Journal of
Cell and Animal Biology

  • Abbreviation: J. Cell Anim. Biol.
  • Language: English
  • ISSN: 1996-0867
  • DOI: 10.5897/JCAB
  • Start Year: 2007
  • Published Articles: 260

Full Length Research Paper

Study on prevalence of parasitic diseases in cattle in Abyei area – Sudan

Idriss Braima Gad Alkareem1, Atif Elamin Abdelgadir2* and Khitma Hassan Elmalik2
1Faculty of Veterinary Medicine, University of Western Kordofan, Sudan. 2Department of Preventive Medicine and Public Health, Faculty of Veterinary Medicine, University of Khartoum, Sudan.
Email: [email protected]

  •  Accepted: 01 March 2012
  •  Published: 31 March 2012

Abstract

This study was designed to compare information on parasitic diseases occurrence in nomadic cattle herds in Abyei area. Collection of data from the veterinary records, Veterinary drug centres, questionnaire and external parasites, faecal and blood samples from animals were carried out for one year. The clinical records showed that, parasitic diseases constitute a major problem, and formed 53% of the total diseases recorded in the clinical records. Veterinary drug centers records also revealed that, within parasitic drugs, anthelmentic drugs were the most used in high quantities constituting 48%, then blood parasites as 37% and external parasites drugs which were 15%. During the wet season, many cattle herds were found in a restricted area sharing the available water and pasture. There were no proper slaughter houses, and also disposal of the offals and carcasses during meat inspection. Cattle parasitic diseases were surveyed at four administrative units in the study area at Muglad, Mayram, Abyei and Dibab. Faecal samples, blood smear, ticks and biting flies were collected. The results of this survey showed the followings: the faecal samples from cattle using floatation and sedimentation methods showed that: Paramphistomum sp. constituted 11.25%,Fasciola gigantica 5.00%, Schistosoma bovis, 1.50%, Oesophagustomum sp. 2.50%, Moniezia sp. 0.63% and Eimeria sp. 4.38%. The occurrence of internal parasites was found higher during the wet season. Blood smear examination revealed that there were Theileria species and Babesia sp. at prevalence rates of 5.88 and 5.15% respectively. Theileria sp. was more prevalent in Muglad compared to other locations, while Babesia was more frequently detected in Mayram. It is noticeable that the overall prevalence is almost the same for the two parasites. Herds were found to be 100% infested with hard ticks. 9 different tick species were identified. They belong to three genera:Amblyomma, Hyalomma and Rhipicephalus. Identified tick species collected from cattle, sheep, goats and camel were: Amblyomma lepidum, Rhipicephalus sanguineus, Rhipicephalus evertsi, Rhipicephalus simus. simus, Boophilus decoloratus, Hyalomma marginatum rufipes, Hyalomma anatolicum excavatum, Hyalomma truncatum and Hyalomma dromedarii. The most abundant tick species were R. sanguineus (38.60%), A. lepidum (29.06%) and H. m. rufipes (27.91%). The total count of ticks showed that A. lepidum and Hyalomma m. rufipes were actively distributed throughout the year among the hosts with relative preference to cattle and camel. Similarly R. sanguineus had a significant distribution in sheep with restricted presence on other animal species. The biting flies identified revealed; Atylotus agrystus, Atylotus fuscipus, Tabanus taeniola and Ancala latipes. The total count showed that, A. agrystus and T. taeniola were actively distributed in the area. Parasitic disease burden as calculated for individual animals revealed that examined animals (100%) were infested with ticks. 64% of the animals were infested with ticks only. The rest showed 32% with one internal parasite and ticks, and 4% with two internal parasites and ticks. The nomads were found scattered during the dry season, whereas they were found in concentration in five locations during the wet season. The main water sources in the wet season are Rahad, Butta, Hafeir and Al Wadi.Whereas in the dry season, the main water sources are Ragaba and Downki and other additional sources such as Hafeir, Id and Bahr Al Arab. The animal owners have a good knowledge about the parasitic diseases and their symptoms, but their knowledge about the treatment and control was not adequate. They ranked the most important diseases as follows: mixed infection (Alk) 71%, Ticks and tick-borne diseases 27%, Biting flies and Trypanosomosis 20%, Foot and mouth disease and Black quarter as 20% each. The majority of the livestock keepers were 58.60% treating their animals several times throughout the year, and they find the drug in the temporary markets and sometimes in the (Farig). Ticks were 61 and 39%for biting flies were found during wet season, whereas, in the dry season 91% ticks and 9% biting flies.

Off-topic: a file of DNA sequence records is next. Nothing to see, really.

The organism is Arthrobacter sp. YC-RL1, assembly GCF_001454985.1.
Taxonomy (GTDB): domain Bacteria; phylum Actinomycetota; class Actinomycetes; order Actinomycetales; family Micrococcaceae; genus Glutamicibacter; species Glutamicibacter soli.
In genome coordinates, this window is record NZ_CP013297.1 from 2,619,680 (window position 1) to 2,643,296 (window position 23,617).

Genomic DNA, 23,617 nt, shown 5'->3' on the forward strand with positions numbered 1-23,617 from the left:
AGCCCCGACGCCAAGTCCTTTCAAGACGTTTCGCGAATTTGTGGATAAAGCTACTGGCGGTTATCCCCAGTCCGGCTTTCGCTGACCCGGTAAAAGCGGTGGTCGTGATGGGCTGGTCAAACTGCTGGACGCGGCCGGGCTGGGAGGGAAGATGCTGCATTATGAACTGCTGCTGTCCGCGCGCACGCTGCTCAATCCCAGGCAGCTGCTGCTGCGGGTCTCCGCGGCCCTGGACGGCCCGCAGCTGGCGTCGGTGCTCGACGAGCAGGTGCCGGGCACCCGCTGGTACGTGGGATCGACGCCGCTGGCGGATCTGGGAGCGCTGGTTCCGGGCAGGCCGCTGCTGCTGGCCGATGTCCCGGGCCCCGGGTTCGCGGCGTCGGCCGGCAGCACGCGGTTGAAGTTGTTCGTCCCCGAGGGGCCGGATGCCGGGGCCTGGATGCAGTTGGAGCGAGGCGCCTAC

Key words: Parasitic diseases, Abyei, Sudan.